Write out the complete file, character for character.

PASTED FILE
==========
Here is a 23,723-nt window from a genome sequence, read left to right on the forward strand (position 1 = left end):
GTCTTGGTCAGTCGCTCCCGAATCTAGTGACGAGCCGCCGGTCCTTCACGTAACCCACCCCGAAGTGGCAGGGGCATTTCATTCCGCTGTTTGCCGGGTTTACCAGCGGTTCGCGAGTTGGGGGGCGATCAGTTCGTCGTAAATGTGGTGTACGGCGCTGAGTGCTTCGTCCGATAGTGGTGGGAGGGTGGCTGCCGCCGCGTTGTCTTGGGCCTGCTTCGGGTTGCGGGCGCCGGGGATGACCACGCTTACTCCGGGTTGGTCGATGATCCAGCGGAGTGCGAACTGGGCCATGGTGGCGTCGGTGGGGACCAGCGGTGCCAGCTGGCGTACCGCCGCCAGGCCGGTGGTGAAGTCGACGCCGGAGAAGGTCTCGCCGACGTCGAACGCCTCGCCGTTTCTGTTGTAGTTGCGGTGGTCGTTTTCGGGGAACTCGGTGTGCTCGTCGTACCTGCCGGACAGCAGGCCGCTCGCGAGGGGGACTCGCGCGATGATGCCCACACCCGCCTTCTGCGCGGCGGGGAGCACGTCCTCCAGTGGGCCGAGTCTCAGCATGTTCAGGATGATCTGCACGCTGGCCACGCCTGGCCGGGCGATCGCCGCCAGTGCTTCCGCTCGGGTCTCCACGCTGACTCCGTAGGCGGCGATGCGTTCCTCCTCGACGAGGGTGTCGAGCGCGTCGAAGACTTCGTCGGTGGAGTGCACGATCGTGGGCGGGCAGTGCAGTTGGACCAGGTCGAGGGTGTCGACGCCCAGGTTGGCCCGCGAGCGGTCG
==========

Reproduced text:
Here is a 23,723-nt window from a genome sequence, read left to right on the forward strand (position 1 = left end):
GTCTTGGTCAGTCGCTCCCGAATCTAGTGACGAGCCGCCGGTCCTTCACGTAACCCACCCCGAAGTGGCAGGGGCATTTCATTCCGCTGTTTGCCGGGTTTACCAGCGGTTCGCGAGTTGGGGGGCGATCAGTTCGTCGTAAATGTGGTGTACGGCGCTGAGTGCTTCGTCCGATAGTGGTGGGAGGGTGGCTGCCGCCGCGTTGTCTTGGGCCTGCTTCGGGTTGCGGGCGCCGGGGATGACCACGCTTACTCCGGGTTGGTCGATGATCCAGCGGAGTGCGAACTGGGCCATGGTGGCGTCGGTGGGGACCAGCGGTGCCAGCTGGCGTACCGCCGCCAGGCCGGTGGTGAAGTCGACGCCGGAGAAGGTCTCGCCGACGTCGAACGCCTCGCCGTTTCTGTTGTAGTTGCGGTGGTCGTTTTCGGGGAACTCGGTGTGCTCGTCGTACCTGCCGGACAGCAGGCCGCTCGCGAGGGGGACTCGCGCGATGATGCCCACACCCGCCTTCTGCGCGGCGGGGAGCACGTCCTCCAGTGGGCCGAGTCTCAGCATGTTCAGGATGATCTGCACGCTGGCCACGCCTGGCCGGGCGATCGCCGCCAGTGCTTCCGCTCGGGTCTCCACGCTGACTCCGTAGGCGGCGATGCGTTCCTCCTCGACGAGGGTGTCGAGCGCGTCGAAGACTTCGTCGGTGGAGTGCACGATCGTGGGCGGGCAGTGCAGTTGGACCAGGTCGAGGGTGTCGACGCCCAGGTTGGCCCGCGAGCGGTCG